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It’s a chore no horse owner looks forward to, but it’s one of the most crucial to the health of your animals and your horse farm: waste management. Horses are big animals (you’ve probably noticed), and keeping them and their surroundings clean is no mean feat. Here are some tips on how to reduce waste and responsibly manage what’s leftover.

Stalls and Shavings

 Screen Shot 2016-05-11 at 12.06.40 PMWe like to give our horses the best of everything, and that includes a soft, fluffy bed to lay on. But that soft, fluffy bed can be a pain for you when the time comes to clean it out: it’s hard to dig through, and the shavings that compose it are some of the most annoying things you’ll ever get stuck in your socks. But bedding is still a necessity in order to soak up waste and excess moisture in your horse’s stall. What to do?

The first step is reducing the amount of shavings used, if possible. Soft and fluffy may mean bedtime bliss for humans, but horses don’t really need lots of fluff to be comfy. A moderate, even dusting should be enough to absorb excess moisture and make stall cleaning much more manageable.

Screen Shot 2016-05-11 at 12.06.28 PMSecondly, consider investing in rubber stall mats. Your horse will thank you: a level surface with just a little bit of cushion is much better for hooves than concrete or uneven, rocky ground. That level surface will also reduce effort and waste come stall-cleaning time. The firmness and flatness of the rubber allows you to easily scoop up any manure and soiled shavings without discarding too much unused shavings in the process.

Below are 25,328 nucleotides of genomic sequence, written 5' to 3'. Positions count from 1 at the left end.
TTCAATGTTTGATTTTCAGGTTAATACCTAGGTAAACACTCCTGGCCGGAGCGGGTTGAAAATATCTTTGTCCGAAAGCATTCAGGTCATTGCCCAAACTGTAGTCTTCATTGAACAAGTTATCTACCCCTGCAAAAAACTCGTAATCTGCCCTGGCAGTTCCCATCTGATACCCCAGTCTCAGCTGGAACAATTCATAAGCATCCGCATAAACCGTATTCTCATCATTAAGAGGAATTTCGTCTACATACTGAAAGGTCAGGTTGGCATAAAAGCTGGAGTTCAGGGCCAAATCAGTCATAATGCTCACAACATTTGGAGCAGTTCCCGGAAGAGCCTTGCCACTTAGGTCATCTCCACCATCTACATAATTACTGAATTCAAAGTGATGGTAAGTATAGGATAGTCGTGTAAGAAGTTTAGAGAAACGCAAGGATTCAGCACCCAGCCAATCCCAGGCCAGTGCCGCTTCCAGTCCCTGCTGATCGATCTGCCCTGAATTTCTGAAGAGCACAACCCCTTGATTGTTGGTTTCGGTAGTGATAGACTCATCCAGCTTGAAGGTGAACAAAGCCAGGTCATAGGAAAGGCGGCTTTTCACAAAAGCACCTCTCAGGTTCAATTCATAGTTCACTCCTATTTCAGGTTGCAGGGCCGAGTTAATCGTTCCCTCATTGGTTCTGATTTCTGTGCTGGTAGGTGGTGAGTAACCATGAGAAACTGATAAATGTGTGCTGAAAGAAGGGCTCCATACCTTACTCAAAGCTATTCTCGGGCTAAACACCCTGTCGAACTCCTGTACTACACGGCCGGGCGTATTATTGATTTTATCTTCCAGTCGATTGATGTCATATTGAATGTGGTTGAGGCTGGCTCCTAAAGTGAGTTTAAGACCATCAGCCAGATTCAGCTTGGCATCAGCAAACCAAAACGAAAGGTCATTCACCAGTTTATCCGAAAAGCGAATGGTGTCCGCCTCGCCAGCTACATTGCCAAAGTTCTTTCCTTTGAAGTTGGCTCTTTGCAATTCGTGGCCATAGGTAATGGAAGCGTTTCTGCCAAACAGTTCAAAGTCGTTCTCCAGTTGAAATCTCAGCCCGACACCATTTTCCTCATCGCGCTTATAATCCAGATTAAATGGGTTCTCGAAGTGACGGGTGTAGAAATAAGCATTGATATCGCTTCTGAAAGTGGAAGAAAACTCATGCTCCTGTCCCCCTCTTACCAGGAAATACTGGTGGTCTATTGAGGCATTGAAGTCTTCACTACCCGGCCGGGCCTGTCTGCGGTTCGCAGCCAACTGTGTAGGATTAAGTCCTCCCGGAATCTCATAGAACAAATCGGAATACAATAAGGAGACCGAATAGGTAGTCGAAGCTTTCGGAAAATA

Another worthwhile investment to consider is a good stall refresher. Stall refreshers are products that help stall bedding not only absorb excess moisture from urine, but also break down the ammonia in it that can negatively impact your horse’s respiratory health. These products come in both liquid and solid forms. The liquid forms can be easily and evenly sprayed over shavings and under stall mats. Solid stall refreshers are usually made out of a clay-like compound called zeolite and are spread by hand over shavings. They have the advantage over liquid forms of keeping stalls drier and being excellent for spot-cleaning. Many solid stall refresher brands even boast of transforming ammonia into nitrogen, making stall waste healthier for the soil. However, you tend to lose more of the solid product when scooping out the stall. Liquid refreshers remain the slightly less wasteful option.

Manure

Screen Shot 2016-05-11 at 12.06.54 PMDealing with manure is perhaps the biggest element of waste management for any horse farm. We covered manure issues a-plenty in our last installment of Green Horsekeeping (which is quite enough for us for a while, thank you), so click here to learn more!

Compost

Composting isn’t just for the crunchy granola crowd anymore! As a horse owner, you can benefit from it in a variety of ways no matter the size of your horse farm. Turning manure into compost kills fly eggs and larvae, parasites, pathogens, and weed seeds, making it safer to store on your property. Compost has a much less noticeable smell than raw manure, and is more easily marketed to local farmers and other agricultural businesses who use it for fertilizer. As a fertilizer, compost releases nutrients into the soil slowly yet steadily, and is an excellent soil conditioner if you choose to use it for your own property. Turning raw manure into compost chiefly requires a good balance of moisture — Screen Shot 2016-05-11 at 12.07.21 PMit should be kept moist, but never soggy. It may need to be watered and/or covered with plastic to maintain its moisture balance. Compost must also be exposed to air on a regular basis, so be sure to turn it regularly in order to keep it aerated. Careful mucking is also important, as excess bedding in the manure can throw off its natural carbon to nitrogen ratio.

For more tips on environmentally-friendly horsekeeping, check out our previous installment on water conservation, and be sure not to miss our next post which will cover best practices for feed and pasture management. Stay green, y’all!